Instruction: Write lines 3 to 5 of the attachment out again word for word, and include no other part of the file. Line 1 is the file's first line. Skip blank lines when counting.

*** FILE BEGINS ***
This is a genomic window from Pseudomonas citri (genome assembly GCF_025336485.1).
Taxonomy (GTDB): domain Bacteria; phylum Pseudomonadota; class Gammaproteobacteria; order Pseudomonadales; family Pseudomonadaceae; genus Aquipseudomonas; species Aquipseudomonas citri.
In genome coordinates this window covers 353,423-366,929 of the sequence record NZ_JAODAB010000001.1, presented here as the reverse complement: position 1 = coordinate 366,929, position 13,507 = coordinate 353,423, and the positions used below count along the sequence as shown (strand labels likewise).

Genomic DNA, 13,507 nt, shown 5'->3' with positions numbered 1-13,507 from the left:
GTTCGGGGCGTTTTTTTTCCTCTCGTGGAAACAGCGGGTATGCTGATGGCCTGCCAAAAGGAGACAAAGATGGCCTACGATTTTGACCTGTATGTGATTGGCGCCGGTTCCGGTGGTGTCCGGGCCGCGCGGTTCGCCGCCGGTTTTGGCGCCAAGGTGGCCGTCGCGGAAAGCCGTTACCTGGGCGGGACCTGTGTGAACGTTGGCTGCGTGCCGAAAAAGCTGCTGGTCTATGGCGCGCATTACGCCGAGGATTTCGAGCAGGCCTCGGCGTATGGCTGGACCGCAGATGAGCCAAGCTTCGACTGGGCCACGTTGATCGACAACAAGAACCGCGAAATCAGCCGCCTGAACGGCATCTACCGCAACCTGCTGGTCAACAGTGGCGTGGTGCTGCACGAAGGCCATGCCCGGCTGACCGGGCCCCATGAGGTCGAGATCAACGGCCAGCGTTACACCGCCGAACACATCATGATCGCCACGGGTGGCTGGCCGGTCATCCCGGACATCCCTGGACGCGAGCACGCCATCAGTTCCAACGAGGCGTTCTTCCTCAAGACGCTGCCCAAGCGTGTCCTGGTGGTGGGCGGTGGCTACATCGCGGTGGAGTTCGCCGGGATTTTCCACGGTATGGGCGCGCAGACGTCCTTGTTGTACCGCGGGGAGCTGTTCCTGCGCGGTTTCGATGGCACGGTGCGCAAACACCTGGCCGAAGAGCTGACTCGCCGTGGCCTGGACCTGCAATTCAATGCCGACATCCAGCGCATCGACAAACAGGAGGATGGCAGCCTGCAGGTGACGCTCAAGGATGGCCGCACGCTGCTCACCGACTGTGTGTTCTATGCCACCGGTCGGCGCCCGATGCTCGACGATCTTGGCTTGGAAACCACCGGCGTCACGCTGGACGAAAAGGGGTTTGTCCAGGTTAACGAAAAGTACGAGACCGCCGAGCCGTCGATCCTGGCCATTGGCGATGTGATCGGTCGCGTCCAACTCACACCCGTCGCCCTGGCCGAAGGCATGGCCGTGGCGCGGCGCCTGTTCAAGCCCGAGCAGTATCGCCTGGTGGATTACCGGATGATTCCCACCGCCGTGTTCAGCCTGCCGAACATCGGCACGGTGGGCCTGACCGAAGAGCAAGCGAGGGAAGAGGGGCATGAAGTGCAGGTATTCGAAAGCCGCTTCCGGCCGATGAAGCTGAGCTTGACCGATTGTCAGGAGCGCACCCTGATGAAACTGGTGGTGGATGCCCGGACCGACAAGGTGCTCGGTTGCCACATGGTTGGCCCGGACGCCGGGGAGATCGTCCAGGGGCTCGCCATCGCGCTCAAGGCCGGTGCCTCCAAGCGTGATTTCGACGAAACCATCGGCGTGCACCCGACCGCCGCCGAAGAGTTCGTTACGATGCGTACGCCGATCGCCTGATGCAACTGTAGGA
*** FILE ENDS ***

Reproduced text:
In genome coordinates this window covers 353,423-366,929 of the sequence record NZ_JAODAB010000001.1, presented here as the reverse complement: position 1 = coordinate 366,929, position 13,507 = coordinate 353,423, and the positions used below count along the sequence as shown (strand labels likewise).

Genomic DNA, 13,507 nt, shown 5'->3' with positions numbered 1-13,507 from the left:
GTTCGGGGCGTTTTTTTTCCTCTCGTGGAAACAGCGGGTATGCTGATGGCCTGCCAAAAGGAGACAAAGATGGCCTACGATTTTGACCTGTATGTGATTGGCGCCGGTTCCGGTGGTGTCCGGGCCGCGCGGTTCGCCGCCGGTTTTGGCGCCAAGGTGGCCGTCGCGGAAAGCCGTTACCTGGGCGGGACCTGTGTGAACGTTGGCTGCGTGCCGAAAAAGCTGCTGGTCTATGGCGCGCATTACGCCGAGGATTTCGAGCAGGCCTCGGCGTATGGCTGGACCGCAGATGAGCCAAGCTTCGACTGGGCCACGTTGATCGACAACAAGAACCGCGAAATCAGCCGCCTGAACGGCATCTACCGCAACCTGCTGGTCAACAGTGGCGTGGTGCTGCACGAAGGCCATGCCCGGCTGACCGGGCCCCATGAGGTCGAGATCAACGGCCAGCGTTACACCGCCGAACACATCATGATCGCCACGGGTGGCTGGCCGGTCATCCCGGACATCCCTGGACGCGAGCACGCCATCAGTTCCAACGAGGCGTTCTTCCTCAAGACGCTGCCCAAGCGTGTCCTGGTGGTGGGCGGTGGCTACATCGCGGTGGAGTTCGCCGGGATTTTCCACGGTATGGGCGCGCAGACGTCCTTGTTGTACCGCGGGGAGCTGTTCCTGCGCGGTTTCGATGGCACGGTGCGCAAACACCTGGCCGAAGAGCTGACTCGCCGTGGCCTGGACCTGCAATTCAATGCCGACATCCAGCGCATCGACAAACAGGAGGATGGCAGCCTGCAGGTGACGCTCAAGGATGGCCGCACGCTGCTCACCGACTGTGTGTTCTATGCCACCGGTCGGCGCCCGATGCTCGACGATCTTGGCTTGGAAACCACCGGCGTCACGCTGGACGAAAAGGGGTTTGTCCAGGTTAACGAAAAGTACGAGACCGCCGAGCCGTCGATCCTGGCCATTGGCGATGTGATCGGTCGCGTCCAACTCACACCCGTCGCCCTGGCCGAAGGCATGGCCGTGGCGCGGCGCCTGTTCAAGCCCGAGCAGTATCGCCTGGTGGATTACCGGATGATTCCCACCGCCGTGTTCAGCCTGCCGAACATCGGCACGGTGGGCCTGACCGAAGAGCAAGCGAGGGAAGAGGGGCATGAAGTGCAGGTATTCGAAAGCCGCTTCCGGCCGATGAAGCTGAGCTTGACCGATTGTCAGGAGCGCACCCTGATGAAACTGGTGGTGGATGCCCGGACCGACAAGGTGCTCGGTTGCCACATGGTTGGCCCGGACGCCGGGGAGATCGTCCAGGGGCTCGCCATCGCGCTCAAGGCCGGTGCCTCCAAGCGTGATTTCGACGAAACCATCGGCGTGCACCCGACCGCCGCCGAAGAGTTCGTTACGATGCGTACGCCGATCGCCTGATGCAACTGTAGGA